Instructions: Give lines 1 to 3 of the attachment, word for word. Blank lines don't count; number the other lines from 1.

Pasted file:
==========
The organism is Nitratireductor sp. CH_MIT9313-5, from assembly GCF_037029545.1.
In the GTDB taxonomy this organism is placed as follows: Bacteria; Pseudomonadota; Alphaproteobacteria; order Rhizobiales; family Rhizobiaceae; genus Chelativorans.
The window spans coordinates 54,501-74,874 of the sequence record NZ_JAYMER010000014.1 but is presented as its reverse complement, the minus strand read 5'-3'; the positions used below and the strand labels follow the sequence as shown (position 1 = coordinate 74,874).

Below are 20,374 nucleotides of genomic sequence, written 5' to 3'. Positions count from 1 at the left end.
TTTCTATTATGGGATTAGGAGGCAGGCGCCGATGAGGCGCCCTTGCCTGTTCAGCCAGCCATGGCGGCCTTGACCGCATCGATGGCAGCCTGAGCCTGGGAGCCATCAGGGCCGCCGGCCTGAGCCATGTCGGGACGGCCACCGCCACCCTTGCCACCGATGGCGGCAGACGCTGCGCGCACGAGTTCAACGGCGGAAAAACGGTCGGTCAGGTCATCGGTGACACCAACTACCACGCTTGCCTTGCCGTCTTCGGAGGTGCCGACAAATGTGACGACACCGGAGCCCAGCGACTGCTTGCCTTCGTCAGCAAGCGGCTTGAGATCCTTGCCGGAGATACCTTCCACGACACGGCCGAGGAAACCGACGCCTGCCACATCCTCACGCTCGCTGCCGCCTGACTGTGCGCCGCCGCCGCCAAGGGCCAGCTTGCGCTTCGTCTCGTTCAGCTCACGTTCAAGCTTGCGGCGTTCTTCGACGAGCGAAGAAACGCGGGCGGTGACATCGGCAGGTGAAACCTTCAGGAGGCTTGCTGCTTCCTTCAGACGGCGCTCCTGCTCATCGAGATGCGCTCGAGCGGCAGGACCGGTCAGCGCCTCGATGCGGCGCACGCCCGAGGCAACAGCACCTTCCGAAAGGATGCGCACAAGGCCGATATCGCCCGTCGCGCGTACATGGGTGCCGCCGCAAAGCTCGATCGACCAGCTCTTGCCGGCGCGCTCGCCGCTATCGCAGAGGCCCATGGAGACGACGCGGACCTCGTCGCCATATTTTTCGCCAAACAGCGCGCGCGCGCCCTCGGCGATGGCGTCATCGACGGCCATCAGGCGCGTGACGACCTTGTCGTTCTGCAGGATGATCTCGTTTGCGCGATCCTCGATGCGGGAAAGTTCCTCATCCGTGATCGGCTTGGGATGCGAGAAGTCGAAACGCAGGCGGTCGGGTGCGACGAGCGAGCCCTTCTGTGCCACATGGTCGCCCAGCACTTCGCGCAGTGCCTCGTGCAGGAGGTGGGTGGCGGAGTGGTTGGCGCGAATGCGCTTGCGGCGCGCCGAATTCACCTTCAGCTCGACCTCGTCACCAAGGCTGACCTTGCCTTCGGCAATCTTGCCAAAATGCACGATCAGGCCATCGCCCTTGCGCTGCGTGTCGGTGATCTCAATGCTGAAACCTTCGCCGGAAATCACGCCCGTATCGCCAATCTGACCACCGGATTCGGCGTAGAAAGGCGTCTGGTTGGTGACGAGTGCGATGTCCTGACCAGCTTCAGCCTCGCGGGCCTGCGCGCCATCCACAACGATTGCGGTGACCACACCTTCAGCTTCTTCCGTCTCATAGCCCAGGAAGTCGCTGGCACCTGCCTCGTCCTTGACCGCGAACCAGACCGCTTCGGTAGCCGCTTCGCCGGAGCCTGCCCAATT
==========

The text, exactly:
The organism is Nitratireductor sp. CH_MIT9313-5, from assembly GCF_037029545.1.
In the GTDB taxonomy this organism is placed as follows: Bacteria; Pseudomonadota; Alphaproteobacteria; order Rhizobiales; family Rhizobiaceae; genus Chelativorans.
The window spans coordinates 54,501-74,874 of the sequence record NZ_JAYMER010000014.1 but is presented as its reverse complement, the minus strand read 5'-3'; the positions used below and the strand labels follow the sequence as shown (position 1 = coordinate 74,874).